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Joshua Shapiro [of Joshua Then and Now] is Mordecai Richler's irresistible incarnation of the Wandering Jew, returned to Canada after two decades of scouring the planet for his inheritance, "any inheritance, weightier than the construction of a transcontinental railway, a reputation for honest trading, good skiing conditions." A TV celebrity and sportswriter whose fame inspires envy and anger in many of his overachieving buddies from the shtetl of St. Urbain Street in Montreal, Shapiro is nonetheless up against it. He's in the hospital with multiple fractures, his wonderful goyisheh wife is on the lam, his "homosexual" correspondence has been leaked to the press, and he is being hounded by reporters anxious to show that this media heavy is light in the loafers. Shapiro is a familiar Jewish type, a man in the vanguard of suffering. Oy vay, does he have problems. But give him 435 pages and all will be explained.
Joshua then, and now, has an appetite for vindictive triumph. Richler never writes better than when Joshua, in his role as Jewish avenger, is allowed to "glow with ill will." Life has betrayed his early political idealism; the only great cause left is getting his tuchis off the table….
Richler writes funny. Laughter, not chicken soup, is the real Jewish penicillin, doing shtick while waiting for the coronary. Richler's characters enter as philosophers and exit as stand-up...
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Thomas R. Edwards
In a volume of his essays, Mordecai Richler once quoted with relish a question he was asked after lecturing to a Jewish audience in his native Canada: "Why is it that everybody loved Sholem Aleichem, but we all hate you?" He went on to suggest that his writing infuriates not only Jews but Canadians of all races and creeds because he writes with "a certain skepticism, a tendency to deflate," exactly what's needed, he felt, to discipline those given to anxious special pleading.
Another explanation would be that Mordecai Richler loves to be hated, that he's a temperamentally ill-natured writer whose art, as essayist or novelist, consists of being as offensive as possible to everyone who comes his way. In this view, he was doubly lucky in his birth, having been given both Canadians and Jews, with their richly varied sensitivities, to push around.
Mr. Richler's new novel, "Joshua Then and Now," will win him few new friends, gentile or Jew, north of the border, and it will sound familiar to readers of his other fiction, where the figure of a humbly-born Jewish-Canadian with creative talents or aspirations and a hearty contempt for both his natal cultures, is more or less standard….
Mr. Richler's imagination seems not to be strongly engaged by the upper-class melodrama Joshua disapprovingly but helplessly witnesses—Fitzgerald and even O'Hara did this sort of thing so much better, long ago. "Joshua Then...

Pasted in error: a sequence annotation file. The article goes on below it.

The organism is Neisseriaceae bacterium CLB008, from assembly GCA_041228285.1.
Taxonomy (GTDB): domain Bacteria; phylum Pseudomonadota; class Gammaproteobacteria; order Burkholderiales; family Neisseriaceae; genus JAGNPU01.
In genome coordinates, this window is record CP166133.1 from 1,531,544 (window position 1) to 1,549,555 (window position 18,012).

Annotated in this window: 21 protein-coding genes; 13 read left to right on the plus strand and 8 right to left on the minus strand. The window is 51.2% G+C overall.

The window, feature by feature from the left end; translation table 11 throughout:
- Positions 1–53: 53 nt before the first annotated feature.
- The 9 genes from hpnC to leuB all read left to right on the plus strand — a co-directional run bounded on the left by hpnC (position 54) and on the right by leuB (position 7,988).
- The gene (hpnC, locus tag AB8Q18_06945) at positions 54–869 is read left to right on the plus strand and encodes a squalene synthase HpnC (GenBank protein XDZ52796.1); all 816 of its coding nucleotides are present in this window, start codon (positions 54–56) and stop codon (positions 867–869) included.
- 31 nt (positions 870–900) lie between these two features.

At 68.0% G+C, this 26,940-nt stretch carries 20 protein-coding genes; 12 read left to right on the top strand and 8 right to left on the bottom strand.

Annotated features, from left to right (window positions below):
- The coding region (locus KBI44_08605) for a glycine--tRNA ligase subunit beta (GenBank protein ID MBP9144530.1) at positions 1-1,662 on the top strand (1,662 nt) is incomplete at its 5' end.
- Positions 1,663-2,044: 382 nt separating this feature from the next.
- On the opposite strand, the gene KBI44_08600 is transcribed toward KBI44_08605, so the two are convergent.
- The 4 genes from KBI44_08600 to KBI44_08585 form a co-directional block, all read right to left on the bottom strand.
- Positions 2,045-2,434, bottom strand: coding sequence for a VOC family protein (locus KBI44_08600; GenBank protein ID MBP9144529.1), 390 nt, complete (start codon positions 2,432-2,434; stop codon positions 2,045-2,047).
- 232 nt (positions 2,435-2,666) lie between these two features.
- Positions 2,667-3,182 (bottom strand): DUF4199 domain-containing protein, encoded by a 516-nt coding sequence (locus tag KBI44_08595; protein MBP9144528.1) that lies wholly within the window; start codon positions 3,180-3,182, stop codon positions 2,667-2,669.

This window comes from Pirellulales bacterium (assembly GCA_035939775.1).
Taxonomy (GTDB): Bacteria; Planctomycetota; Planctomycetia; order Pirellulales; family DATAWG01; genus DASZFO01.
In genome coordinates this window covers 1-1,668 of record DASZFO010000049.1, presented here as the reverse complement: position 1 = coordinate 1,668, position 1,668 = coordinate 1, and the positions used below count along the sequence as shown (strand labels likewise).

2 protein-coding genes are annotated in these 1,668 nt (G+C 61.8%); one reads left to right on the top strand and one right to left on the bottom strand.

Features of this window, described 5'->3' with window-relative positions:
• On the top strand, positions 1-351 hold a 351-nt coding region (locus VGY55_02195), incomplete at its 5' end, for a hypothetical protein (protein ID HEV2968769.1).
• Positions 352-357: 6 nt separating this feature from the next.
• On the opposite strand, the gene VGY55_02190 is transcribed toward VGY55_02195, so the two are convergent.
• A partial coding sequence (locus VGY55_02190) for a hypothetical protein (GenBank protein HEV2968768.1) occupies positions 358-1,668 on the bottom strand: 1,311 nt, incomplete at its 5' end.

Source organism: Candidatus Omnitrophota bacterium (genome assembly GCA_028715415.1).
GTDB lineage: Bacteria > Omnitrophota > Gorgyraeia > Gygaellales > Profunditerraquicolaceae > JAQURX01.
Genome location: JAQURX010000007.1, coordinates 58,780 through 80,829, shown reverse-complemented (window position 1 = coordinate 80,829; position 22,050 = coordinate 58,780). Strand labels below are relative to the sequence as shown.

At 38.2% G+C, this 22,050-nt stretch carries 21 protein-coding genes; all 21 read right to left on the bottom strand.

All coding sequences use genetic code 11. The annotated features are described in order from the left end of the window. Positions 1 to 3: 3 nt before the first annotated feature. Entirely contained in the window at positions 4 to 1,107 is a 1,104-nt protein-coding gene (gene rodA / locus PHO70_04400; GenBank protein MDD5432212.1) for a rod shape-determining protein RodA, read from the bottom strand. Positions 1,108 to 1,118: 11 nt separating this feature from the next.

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We must separate the writer from his or her fictional hero. This is a first rule of literary judgment. Joshua Shapiro is the hero. He is a writer….
Joshua did become famous as a star of personality on Canadian television, for which he had contempt. "Anybody good on camera was an abomination to him, yet he owed his reputation to television."
Mordecai Richler, on the other hand, according to his publisher, "is generally considered Canada's most important writer…." All right, now I am clear that Joshua Shapiro cannot be Richler, and I am glad. Here is a book in which viewpoint is so perfectly rendered, so exquisitely pure, that the author successfully places himself at an invisible distance.
This leaves Joshua exposed, and the trouble may be that it's Joshua I don't like. I find it difficult to root for him. I don't like him. He is one of those people who reviews books to slam writers—"scabrous reviews, outbidding everybody in invective."…
Writers like Joshua lose their moral grasp. The pranks of boyhood are crimes when men commit them. Joshua instructs his friend Murdoch how to live on nonexistent credit. The passage is amusing if you find it so, and there are others, for Richler at his best is sprightly, crisp, crackling, good at cataloguing things.
When the pranks of boyhood bear consequences in the mature (anyhow later) years I become sick inside watching...
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[Joshua Then and Now] is intermittently wonderful but it is told in such a way that it is occasionally short-circuited. Between the beginning, where he is recuperating from an accident—"You're lucky to be alive," says the doctor. "I'll be the judge of that," thinks Joshua—to the reasonably hopeful ending, he contemplates his entire life, but not sequentially. The nervous bits and pieces collide to constitute too intricate and deliberate a puzzle. The freewheeling energy that is Mordecai Richler's style and the overplotting—particularly in the Ibiza sections—are at odds with each other. (p. 22)
Nora Magid, "What Happened to Everybody?" in The Nation (copyright 1980 The Nation Associates, Inc.), Vol. 231, No. 1, July 5, 1980, pp. 22-4.
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Of course, Joshua's [racist] outbursts can be explained away as the spasms of a mind twisted with jealous rage, but they're still coarse, particularly in a novel which prides itself on its heart-bruised Jewish sensitivity. Besides: even in calmer moments, Joshua acts as if all blacks make their homes in the trees….
A slapstick farce, Joshua Then and Now shuttles back and forth in time, tracing Joshua's bunged-up life from his boy-hood in a St. Urbain cold-water flat to his misadventures in London bedsitting rooms and Hollywood bungalows. It's a book full of pranks, excursions, roguish couplings, and smutty wisecracks, but the look!-we've-come-through exuberance of Richler's earlier work is sadly missing. As Joshua rattles from decade to decade the novel turns into a male-menopausal moan, a lament for lost energy and idealism in a tone of intellectual condescension and racist rancor. Richler scores easily (too easily) off New Statesman radicals and Hollywood liberals, scattering these pseuds like pins into the gutter. Swept into the gutter with them are the objects of radical-chic agitation: Third World blacks….
The comedy of Richler's previous novels is based on a cunning understanding of the sneaky motives of flunkies and upstarts. Perhaps his most brilliant set-piece is the chapter in St. Urbain's Horseman describing a Sunday morning softball game on London's Hampstead Heath, played by a...